Polly "L" Bridge

Parker Through Truss Bridge over Union Pacific Railroad
Near West Side, Chicago, Cook County, Illinois

Click the Photo Above to See All Photos of This Bridge!
Name Polly "L" Bridge
Built By Metropolitan West Side Elevated
Contractor Unknown
Currently Owned By Union Pacific Railroad
Length 250 Feet Total
Width 2 Tracks
Height Above Street Level 30 Feet (Estimated)
Superstructure Type Parker Through Truss
Substructure Type Stone Masonry
Date Built 1895, Raised 1905
Traffic Count 0 Trains/Day (Bridge Is Abandoned)
Current Status In Use As a Signal Bridge
Significance Regional Significance
Documentation Date June 2015
In 1895, the Metroplitain West Side Elevated Railroad began construction of a series of elevated lines through Chicago.

As with the other three elevated railroad companies in Chicago, the goal was to create a strong transportation system which connected the outlying neighborhoods together, reducing the need for horse drawn wagons (and later automobiles).

The first mainline extended from downtown Chicago, at the "Union Loop" out to 48th Street (present day Oak Park Avenue); along Congress Parkway.

In addition, a branch line extended north along present day Paulina Street, eventually following Milwaukee Avenue to Logan Square. This was known as the Logan Squrare Branch.
This branch would eventually become a mainline for the railroad, serving a high population density of Near West Side.

In 1913, the other three companies (The South Side "L", The Lake Street "L" and The Northwestern "L") came together to form the Chicago Elevated Railways Collateral Trust, forming complete crosstown service of Chicago for the first time.

By 1924, all companies completely merged to form the Chicago Rapid Transit Company (CRA).
Following WWII, the City of Chicago and Illinois Government favored consolidating the bus, streetcar and elevated/subway operators into one company. The Chicago Transit Authority was born in 1947.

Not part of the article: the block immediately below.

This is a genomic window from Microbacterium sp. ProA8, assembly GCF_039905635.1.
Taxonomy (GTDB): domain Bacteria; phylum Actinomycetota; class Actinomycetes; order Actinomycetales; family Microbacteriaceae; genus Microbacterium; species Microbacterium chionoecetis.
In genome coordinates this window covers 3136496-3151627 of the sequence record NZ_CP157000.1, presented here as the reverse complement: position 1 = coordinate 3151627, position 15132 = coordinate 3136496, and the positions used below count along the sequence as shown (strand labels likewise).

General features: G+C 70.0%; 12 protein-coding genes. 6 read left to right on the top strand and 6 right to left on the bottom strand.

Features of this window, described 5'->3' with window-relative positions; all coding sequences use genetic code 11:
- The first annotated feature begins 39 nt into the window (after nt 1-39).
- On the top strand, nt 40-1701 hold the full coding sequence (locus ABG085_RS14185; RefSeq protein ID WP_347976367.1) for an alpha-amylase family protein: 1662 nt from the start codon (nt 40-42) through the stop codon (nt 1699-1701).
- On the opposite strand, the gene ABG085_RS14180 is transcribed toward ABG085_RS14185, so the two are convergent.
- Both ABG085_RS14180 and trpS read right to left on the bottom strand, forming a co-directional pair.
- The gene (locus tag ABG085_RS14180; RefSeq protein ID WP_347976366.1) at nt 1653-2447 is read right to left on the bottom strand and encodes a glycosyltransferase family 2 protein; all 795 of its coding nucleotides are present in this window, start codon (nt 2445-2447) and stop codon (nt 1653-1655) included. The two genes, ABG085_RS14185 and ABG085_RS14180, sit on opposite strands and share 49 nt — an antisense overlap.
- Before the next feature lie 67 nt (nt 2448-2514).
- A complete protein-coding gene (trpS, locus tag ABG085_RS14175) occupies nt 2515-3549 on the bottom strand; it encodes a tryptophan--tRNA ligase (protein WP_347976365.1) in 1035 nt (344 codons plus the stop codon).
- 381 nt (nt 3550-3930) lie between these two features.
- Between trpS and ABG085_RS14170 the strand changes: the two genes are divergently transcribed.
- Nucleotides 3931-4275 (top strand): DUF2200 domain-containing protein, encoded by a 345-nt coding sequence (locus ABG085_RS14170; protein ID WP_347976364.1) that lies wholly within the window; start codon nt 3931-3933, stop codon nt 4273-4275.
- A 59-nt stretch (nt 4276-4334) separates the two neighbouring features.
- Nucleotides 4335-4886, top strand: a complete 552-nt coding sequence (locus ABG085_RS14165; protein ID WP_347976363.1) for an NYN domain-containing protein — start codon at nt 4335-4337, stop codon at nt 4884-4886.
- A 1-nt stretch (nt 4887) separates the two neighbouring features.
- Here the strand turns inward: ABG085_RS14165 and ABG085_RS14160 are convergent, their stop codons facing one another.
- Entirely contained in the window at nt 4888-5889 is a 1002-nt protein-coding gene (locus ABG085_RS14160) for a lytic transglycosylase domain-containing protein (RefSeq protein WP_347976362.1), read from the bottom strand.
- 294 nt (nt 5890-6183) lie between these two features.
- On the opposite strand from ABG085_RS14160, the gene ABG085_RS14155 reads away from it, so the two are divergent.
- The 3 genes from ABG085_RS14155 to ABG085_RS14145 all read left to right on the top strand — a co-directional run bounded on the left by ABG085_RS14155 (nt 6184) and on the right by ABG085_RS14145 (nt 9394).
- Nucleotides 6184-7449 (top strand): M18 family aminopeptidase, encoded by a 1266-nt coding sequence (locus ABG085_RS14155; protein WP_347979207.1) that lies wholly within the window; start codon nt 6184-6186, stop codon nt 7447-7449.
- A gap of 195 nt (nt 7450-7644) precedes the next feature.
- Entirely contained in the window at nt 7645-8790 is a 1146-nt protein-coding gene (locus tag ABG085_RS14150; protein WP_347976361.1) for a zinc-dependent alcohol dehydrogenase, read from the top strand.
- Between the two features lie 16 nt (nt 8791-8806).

The system continued to expand through the 1950s and 1960s, with construction taking place primarily along new Interstate Highways, including The Eisenhower (I-290) and the Dan Ryan (I-90/I-94)
Unfortunately for the original mainline, it would be replaced by a trench along I-290 (Eisenhower Expressway).

In 1951, the line between Milwaukee Avenue and Lake Street would be abandoned. By 1954, the Lake Street to Congress Parkway section would be abandoned.
At the same time, a new subway connecting the Milwaukee Avenue segment to the Loop opened, reducing the need for the Paulina Street line.

Today, one part has been rebuilt. In 2003, the line was rebuilt between Congress Parkway and Lake Street.

Like the many similar spans that were built during the 1890s, this one crossed a railroad main line for an electric elevated railroad that would eventually form the CTA.
This 10 panel, pin connected Parker Through Truss is a beautiful example of a truss, preserved as a signal bridge for the railroad below.
The bridge rests on stone piers, which were clearly built up at two different times. The lower portion was built in 1895 for this bridge, and the upper portion was built in 1905 when the railroad below was raised.
In addition, the bridge is an extremely light example of a railroad truss, almost more reminiscent of a highway bridge. Fortunately, it has been somewhat kept in place.
The railroad used it every day until 1951, when it was downgraded. It was used sparingly into the 1960s, when it was abandoned and sold to the Chicago & North Western Railway.
Overall, the bridge appears to be in good condition. It is unknown how long the bridge will continued to be used as a signal.

The author has ranked this bridge as being regionally significant, due to the rare design.
The photo above is an overview on a less than favorable weather day. The bridge is located between N. Paulina and N. Wood Streets.


Source Type


Build Date Construction of railroad
Railroad Line History Source ICC Valuation Information, Compiled by Richard S. Steele

Widget is loading comments...

© Copyright 2010- John Marvig and Contributors. All Rights Reserved